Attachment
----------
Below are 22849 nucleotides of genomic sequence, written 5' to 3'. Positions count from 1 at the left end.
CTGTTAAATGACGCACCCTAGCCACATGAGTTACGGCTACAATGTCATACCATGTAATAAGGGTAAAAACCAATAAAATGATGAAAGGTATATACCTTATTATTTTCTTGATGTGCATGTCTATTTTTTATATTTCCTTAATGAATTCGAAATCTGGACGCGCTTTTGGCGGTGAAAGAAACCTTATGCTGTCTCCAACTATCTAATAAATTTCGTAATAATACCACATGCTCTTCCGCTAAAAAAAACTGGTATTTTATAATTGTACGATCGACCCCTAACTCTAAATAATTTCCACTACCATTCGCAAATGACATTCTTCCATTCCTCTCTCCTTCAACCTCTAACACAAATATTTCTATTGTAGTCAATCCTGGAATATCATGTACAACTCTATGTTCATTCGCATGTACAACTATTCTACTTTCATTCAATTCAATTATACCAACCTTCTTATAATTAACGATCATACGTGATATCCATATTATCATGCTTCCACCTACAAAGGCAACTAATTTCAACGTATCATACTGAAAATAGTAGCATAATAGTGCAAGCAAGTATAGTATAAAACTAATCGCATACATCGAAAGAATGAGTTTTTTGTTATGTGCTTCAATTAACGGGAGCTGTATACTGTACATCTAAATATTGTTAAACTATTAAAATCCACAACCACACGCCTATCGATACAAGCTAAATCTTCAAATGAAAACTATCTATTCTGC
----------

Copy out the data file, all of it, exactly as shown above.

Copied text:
Below are 22849 nucleotides of genomic sequence, written 5' to 3'. Positions count from 1 at the left end.
CTGTTAAATGACGCACCCTAGCCACATGAGTTACGGCTACAATGTCATACCATGTAATAAGGGTAAAAACCAATAAAATGATGAAAGGTATATACCTTATTATTTTCTTGATGTGCATGTCTATTTTTTATATTTCCTTAATGAATTCGAAATCTGGACGCGCTTTTGGCGGTGAAAGAAACCTTATGCTGTCTCCAACTATCTAATAAATTTCGTAATAATACCACATGCTCTTCCGCTAAAAAAAACTGGTATTTTATAATTGTACGATCGACCCCTAACTCTAAATAATTTCCACTACCATTCGCAAATGACATTCTTCCATTCCTCTCTCCTTCAACCTCTAACACAAATATTTCTATTGTAGTCAATCCTGGAATATCATGTACAACTCTATGTTCATTCGCATGTACAACTATTCTACTTTCATTCAATTCAATTATACCAACCTTCTTATAATTAACGATCATACGTGATATCCATATTATCATGCTTCCACCTACAAAGGCAACTAATTTCAACGTATCATACTGAAAATAGTAGCATAATAGTGCAAGCAAGTATAGTATAAAACTAATCGCATACATCGAAAGAATGAGTTTTTTGTTATGTGCTTCAATTAACGGGAGCTGTATACTGTACATCTAAATATTGTTAAACTATTAAAATCCACAACCACACGCCTATCGATACAAGCTAAATCTTCAAATGAAAACTATCTATTCTGC